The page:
Imagine creating a video letter from 2011 to the 1960's in which young and old alike show their passion for "social media," in terms a time traveller would understand....and you'll gain an early sense of the concept for my next documentary.
The other day, I asked visitors to my vlog to consider the challenge of describing what we like to call "Social Media" to an individual from decades ago - a time before home computers, before the Internet (at least as a universally accessible resource), and certainly before social technology. Responses were fascinating - here are just a few:
21stCenturyCat suggested that Twitter was like having pen pals all over the world - but with immediate response.
EdElisea took the alternative approach, hosting a visitor from forty years ago in our modern time. He points out that before addressing social media, he would have to explain all of the strange noises a visitor would experience - car alarms, cell phone ring tones, talking GPS Units. THEN he would begin to explain today's powerful PC's.
Bearchay889 uses a grapevine analogy for most social media platforms, but suggests that YouTube would be more of a challenge to describe because of its unique technical characteristics.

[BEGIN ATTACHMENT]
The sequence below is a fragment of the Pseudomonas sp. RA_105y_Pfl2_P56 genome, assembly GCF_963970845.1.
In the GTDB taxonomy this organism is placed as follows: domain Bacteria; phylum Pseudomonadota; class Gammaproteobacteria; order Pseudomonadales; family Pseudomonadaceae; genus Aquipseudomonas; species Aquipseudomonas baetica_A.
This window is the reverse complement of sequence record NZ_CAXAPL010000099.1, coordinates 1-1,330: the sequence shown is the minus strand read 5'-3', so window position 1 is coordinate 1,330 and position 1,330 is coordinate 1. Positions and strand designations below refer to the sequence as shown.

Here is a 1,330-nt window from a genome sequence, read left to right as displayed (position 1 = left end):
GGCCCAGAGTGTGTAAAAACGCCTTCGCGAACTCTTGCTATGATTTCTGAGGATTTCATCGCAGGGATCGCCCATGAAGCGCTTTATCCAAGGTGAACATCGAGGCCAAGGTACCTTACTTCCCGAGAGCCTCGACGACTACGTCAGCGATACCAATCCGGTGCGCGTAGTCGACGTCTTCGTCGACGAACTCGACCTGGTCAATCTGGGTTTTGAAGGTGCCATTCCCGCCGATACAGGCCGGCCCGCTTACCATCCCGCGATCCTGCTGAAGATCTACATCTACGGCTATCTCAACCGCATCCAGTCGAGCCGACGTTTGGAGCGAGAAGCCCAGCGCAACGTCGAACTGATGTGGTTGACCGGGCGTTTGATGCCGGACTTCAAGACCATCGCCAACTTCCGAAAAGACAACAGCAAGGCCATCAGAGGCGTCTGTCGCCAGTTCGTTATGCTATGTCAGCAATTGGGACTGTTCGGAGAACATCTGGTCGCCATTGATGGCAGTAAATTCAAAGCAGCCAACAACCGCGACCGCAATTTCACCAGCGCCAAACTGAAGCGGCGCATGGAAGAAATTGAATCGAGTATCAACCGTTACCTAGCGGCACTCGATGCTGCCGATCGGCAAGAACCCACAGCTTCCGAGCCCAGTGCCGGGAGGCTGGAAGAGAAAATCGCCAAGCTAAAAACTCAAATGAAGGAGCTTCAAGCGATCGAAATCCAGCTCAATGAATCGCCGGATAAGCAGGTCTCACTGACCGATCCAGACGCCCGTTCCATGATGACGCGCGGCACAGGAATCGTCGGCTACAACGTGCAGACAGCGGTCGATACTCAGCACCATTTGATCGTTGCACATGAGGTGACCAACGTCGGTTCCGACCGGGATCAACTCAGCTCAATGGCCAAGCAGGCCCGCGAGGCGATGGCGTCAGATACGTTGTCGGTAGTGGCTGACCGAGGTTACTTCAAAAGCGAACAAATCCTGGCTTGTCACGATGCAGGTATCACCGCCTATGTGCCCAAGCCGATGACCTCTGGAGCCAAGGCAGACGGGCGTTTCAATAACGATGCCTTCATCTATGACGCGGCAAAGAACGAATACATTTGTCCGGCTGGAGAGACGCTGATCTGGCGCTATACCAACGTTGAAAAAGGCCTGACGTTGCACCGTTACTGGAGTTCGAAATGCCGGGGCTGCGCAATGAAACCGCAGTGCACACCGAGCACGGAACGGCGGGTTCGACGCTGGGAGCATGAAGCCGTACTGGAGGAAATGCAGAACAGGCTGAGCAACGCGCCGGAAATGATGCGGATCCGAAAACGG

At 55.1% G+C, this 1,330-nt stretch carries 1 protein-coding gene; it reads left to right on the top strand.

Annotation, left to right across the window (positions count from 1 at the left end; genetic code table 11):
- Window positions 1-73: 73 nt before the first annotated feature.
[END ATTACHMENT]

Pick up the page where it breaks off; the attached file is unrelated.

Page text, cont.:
Yllekr123 said: "If you tried to tell me 40 years ago about the internet I would have laughed at you."
journeyoflifevlogs perhaps summed it all up. He would ask inhabitants of 1971 to imagine technology that would enable people of all races to communicate and share inexpensively and from the comforts of home. He also pointed out that he would likely be "locked in a crazy home for the rest of my life."
Technologically, we live in an age so wildly distinct and unanticipated from just a few decades ago that it's becoming hard to comprehend how far we've come. Even the most visionary science fiction writers couldn't imagine the social tools we use today on a daily basis.
Today, many people still respond to the concept of tools like YouTube and Twitter with "I just don't get it." My film, in sending a "message to the past," could also be a fun way to better understand our revolutionary age.
This is at early stage - responses and input welcome! Subscribe to my Vlog on YouTube, if you haven't already!